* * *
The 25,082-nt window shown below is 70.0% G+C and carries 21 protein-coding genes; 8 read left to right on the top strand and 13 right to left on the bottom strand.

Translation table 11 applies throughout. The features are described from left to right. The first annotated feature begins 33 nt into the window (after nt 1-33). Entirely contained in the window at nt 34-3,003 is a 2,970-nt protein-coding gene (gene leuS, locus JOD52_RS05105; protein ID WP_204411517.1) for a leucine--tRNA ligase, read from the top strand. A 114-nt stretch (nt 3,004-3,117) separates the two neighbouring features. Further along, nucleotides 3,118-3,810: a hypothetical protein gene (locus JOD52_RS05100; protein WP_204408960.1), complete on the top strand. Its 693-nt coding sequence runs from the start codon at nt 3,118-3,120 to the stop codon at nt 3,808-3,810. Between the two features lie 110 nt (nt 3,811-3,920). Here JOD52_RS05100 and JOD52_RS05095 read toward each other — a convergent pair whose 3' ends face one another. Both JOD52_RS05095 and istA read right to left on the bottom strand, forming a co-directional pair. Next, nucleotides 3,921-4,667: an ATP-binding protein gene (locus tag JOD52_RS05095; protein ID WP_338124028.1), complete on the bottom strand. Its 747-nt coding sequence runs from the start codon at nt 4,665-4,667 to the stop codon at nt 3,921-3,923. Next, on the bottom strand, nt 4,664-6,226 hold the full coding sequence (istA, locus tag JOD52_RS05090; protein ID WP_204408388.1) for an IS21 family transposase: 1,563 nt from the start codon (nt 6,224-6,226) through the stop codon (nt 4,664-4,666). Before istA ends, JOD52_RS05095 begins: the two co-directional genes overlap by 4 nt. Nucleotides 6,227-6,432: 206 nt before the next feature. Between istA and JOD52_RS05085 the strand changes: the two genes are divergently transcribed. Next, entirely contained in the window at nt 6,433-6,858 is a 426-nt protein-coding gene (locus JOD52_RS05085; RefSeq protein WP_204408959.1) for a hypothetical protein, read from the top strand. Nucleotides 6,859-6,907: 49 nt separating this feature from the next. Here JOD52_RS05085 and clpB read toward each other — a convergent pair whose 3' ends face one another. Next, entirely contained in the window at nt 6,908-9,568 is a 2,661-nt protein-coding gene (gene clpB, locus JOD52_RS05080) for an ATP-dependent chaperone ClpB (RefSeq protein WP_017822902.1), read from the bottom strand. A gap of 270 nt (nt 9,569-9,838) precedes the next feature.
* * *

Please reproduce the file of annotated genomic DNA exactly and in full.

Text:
The 25,082-nt window shown below is 70.0% G+C and carries 21 protein-coding genes; 8 read left to right on the top strand and 13 right to left on the bottom strand.

Translation table 11 applies throughout. The features are described from left to right. The first annotated feature begins 33 nt into the window (after nt 1-33). Entirely contained in the window at nt 34-3,003 is a 2,970-nt protein-coding gene (gene leuS, locus JOD52_RS05105; protein ID WP_204411517.1) for a leucine--tRNA ligase, read from the top strand. A 114-nt stretch (nt 3,004-3,117) separates the two neighbouring features. Further along, nucleotides 3,118-3,810: a hypothetical protein gene (locus JOD52_RS05100; protein WP_204408960.1), complete on the top strand. Its 693-nt coding sequence runs from the start codon at nt 3,118-3,120 to the stop codon at nt 3,808-3,810. Between the two features lie 110 nt (nt 3,811-3,920). Here JOD52_RS05100 and JOD52_RS05095 read toward each other — a convergent pair whose 3' ends face one another. Both JOD52_RS05095 and istA read right to left on the bottom strand, forming a co-directional pair. Next, nucleotides 3,921-4,667: an ATP-binding protein gene (locus tag JOD52_RS05095; protein ID WP_338124028.1), complete on the bottom strand. Its 747-nt coding sequence runs from the start codon at nt 4,665-4,667 to the stop codon at nt 3,921-3,923. Next, on the bottom strand, nt 4,664-6,226 hold the full coding sequence (istA, locus tag JOD52_RS05090; protein ID WP_204408388.1) for an IS21 family transposase: 1,563 nt from the start codon (nt 6,224-6,226) through the stop codon (nt 4,664-4,666). Before istA ends, JOD52_RS05095 begins: the two co-directional genes overlap by 4 nt. Nucleotides 6,227-6,432: 206 nt before the next feature. Between istA and JOD52_RS05085 the strand changes: the two genes are divergently transcribed. Next, entirely contained in the window at nt 6,433-6,858 is a 426-nt protein-coding gene (locus JOD52_RS05085; RefSeq protein WP_204408959.1) for a hypothetical protein, read from the top strand. Nucleotides 6,859-6,907: 49 nt separating this feature from the next. Here JOD52_RS05085 and clpB read toward each other — a convergent pair whose 3' ends face one another. Next, entirely contained in the window at nt 6,908-9,568 is a 2,661-nt protein-coding gene (gene clpB, locus JOD52_RS05080) for an ATP-dependent chaperone ClpB (RefSeq protein WP_017822902.1), read from the bottom strand. A gap of 270 nt (nt 9,569-9,838) precedes the next feature.